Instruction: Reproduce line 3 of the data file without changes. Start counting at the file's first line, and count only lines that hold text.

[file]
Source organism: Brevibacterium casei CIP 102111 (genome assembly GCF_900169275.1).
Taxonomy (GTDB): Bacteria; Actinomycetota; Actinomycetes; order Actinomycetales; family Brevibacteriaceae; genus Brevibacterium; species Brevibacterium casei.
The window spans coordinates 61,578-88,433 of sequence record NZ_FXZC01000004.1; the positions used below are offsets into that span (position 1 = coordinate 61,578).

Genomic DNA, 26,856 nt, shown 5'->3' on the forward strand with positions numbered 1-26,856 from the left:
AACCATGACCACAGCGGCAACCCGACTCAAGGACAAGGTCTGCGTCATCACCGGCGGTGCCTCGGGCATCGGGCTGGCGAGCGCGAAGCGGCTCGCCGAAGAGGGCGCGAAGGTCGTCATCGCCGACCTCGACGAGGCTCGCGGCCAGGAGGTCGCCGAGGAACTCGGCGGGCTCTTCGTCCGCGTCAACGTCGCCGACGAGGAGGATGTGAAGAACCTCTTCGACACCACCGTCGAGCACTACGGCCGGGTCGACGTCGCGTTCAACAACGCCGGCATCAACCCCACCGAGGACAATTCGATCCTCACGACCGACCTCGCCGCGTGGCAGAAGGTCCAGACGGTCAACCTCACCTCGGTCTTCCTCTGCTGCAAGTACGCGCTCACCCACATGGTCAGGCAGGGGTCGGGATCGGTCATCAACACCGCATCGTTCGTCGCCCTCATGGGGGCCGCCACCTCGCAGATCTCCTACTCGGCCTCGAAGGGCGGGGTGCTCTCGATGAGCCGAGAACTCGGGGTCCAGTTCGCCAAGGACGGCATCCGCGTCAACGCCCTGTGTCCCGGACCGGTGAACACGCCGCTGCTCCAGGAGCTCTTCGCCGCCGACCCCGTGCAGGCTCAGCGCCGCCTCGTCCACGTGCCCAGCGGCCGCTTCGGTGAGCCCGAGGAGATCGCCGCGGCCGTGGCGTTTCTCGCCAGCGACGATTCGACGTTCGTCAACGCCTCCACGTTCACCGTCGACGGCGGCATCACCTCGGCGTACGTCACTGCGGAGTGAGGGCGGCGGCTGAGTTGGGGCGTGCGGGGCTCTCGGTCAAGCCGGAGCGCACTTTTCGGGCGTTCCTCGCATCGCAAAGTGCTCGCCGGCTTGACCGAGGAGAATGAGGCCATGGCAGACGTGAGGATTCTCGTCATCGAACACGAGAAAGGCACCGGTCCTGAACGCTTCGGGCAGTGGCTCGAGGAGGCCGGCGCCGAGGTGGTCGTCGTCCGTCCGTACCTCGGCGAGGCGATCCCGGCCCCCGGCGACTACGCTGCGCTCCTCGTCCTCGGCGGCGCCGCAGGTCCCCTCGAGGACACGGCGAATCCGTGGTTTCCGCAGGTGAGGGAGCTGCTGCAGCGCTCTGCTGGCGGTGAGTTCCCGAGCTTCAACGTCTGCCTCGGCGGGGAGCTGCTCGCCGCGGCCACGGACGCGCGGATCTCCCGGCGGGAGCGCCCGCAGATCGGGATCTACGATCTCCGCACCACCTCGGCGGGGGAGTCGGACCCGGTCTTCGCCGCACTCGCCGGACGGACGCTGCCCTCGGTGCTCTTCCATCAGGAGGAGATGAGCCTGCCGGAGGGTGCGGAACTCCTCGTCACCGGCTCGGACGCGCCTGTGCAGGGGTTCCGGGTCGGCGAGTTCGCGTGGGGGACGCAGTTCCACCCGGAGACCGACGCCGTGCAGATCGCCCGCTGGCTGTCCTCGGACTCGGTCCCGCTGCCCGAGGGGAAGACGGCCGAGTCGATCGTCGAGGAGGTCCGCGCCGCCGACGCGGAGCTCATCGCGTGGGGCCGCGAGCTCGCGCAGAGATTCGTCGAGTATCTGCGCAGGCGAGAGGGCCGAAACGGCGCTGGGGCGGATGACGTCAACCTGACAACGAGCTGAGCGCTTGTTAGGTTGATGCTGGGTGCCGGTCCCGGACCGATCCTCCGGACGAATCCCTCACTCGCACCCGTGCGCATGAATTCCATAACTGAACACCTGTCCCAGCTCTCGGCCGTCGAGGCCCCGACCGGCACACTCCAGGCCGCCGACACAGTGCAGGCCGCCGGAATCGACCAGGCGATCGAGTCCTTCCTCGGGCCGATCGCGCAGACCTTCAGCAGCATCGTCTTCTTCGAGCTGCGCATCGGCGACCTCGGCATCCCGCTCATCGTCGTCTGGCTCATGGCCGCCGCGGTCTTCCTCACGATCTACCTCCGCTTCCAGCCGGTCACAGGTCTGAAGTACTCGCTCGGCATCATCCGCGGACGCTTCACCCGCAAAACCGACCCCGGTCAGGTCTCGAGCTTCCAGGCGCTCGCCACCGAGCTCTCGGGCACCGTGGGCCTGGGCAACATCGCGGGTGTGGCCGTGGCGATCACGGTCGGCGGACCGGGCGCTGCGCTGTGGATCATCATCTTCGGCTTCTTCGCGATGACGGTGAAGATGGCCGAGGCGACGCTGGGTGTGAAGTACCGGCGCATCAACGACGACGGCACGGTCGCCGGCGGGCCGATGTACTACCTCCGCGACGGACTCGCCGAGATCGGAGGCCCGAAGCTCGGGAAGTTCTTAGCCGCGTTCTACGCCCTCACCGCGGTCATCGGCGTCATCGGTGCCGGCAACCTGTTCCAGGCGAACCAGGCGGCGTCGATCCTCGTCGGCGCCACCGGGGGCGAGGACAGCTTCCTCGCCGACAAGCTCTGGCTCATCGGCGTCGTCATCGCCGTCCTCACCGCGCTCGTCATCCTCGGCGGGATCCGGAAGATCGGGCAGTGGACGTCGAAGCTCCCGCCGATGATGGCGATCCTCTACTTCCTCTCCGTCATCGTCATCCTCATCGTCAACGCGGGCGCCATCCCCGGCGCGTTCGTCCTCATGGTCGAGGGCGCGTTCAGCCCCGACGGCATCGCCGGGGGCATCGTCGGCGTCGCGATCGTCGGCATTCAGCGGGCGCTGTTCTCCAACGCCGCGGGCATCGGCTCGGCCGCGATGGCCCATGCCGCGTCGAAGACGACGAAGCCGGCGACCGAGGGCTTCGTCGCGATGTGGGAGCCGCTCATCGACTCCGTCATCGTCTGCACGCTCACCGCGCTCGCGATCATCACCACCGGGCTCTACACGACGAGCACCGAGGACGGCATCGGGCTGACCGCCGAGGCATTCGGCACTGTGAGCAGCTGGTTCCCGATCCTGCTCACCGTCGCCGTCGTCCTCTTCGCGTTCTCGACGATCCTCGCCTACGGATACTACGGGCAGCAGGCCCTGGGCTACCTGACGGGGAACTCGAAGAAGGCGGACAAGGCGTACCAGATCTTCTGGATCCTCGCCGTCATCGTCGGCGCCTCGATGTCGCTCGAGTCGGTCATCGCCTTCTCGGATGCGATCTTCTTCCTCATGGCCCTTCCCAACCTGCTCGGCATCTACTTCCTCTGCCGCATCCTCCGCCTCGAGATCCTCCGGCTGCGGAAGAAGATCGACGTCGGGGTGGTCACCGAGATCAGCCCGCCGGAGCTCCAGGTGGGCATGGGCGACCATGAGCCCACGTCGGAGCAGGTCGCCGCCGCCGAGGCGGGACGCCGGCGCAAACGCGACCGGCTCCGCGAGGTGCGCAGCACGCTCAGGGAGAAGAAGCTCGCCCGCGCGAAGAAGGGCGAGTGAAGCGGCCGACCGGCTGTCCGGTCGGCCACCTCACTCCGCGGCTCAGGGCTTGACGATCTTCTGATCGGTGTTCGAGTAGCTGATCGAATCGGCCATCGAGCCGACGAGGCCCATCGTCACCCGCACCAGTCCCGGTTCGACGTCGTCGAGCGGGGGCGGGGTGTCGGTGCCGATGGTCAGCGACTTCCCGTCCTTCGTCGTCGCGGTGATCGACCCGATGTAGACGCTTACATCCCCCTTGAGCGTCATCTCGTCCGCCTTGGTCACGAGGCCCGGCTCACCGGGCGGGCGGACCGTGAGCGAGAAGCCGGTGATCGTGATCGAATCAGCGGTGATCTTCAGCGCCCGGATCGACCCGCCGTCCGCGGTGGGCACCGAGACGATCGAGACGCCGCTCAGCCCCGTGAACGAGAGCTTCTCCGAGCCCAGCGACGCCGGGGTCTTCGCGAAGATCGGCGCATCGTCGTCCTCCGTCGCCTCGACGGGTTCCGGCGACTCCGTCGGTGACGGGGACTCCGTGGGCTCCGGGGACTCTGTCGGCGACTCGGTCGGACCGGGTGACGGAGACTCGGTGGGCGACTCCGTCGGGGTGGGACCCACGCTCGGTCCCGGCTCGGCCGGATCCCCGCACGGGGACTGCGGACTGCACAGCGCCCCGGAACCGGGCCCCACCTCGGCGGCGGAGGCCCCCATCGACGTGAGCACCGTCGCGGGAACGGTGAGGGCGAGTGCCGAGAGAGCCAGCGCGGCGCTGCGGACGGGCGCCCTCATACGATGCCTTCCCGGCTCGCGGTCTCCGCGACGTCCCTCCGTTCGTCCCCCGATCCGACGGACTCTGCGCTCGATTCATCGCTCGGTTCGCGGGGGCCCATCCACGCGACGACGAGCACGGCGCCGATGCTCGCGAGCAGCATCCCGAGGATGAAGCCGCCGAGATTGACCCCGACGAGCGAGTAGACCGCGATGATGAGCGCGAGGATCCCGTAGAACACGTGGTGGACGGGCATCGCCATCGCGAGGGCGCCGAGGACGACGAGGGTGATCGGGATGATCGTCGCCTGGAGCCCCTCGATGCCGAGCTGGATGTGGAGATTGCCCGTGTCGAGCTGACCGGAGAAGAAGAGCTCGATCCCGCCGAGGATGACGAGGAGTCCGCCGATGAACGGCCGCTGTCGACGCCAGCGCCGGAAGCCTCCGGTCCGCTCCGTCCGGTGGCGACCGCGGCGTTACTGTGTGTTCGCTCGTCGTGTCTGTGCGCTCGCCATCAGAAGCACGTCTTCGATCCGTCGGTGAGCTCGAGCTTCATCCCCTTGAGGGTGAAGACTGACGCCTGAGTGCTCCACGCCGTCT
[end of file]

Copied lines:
The window spans coordinates 61,578-88,433 of sequence record NZ_FXZC01000004.1; the positions used below are offsets into that span (position 1 = coordinate 61,578).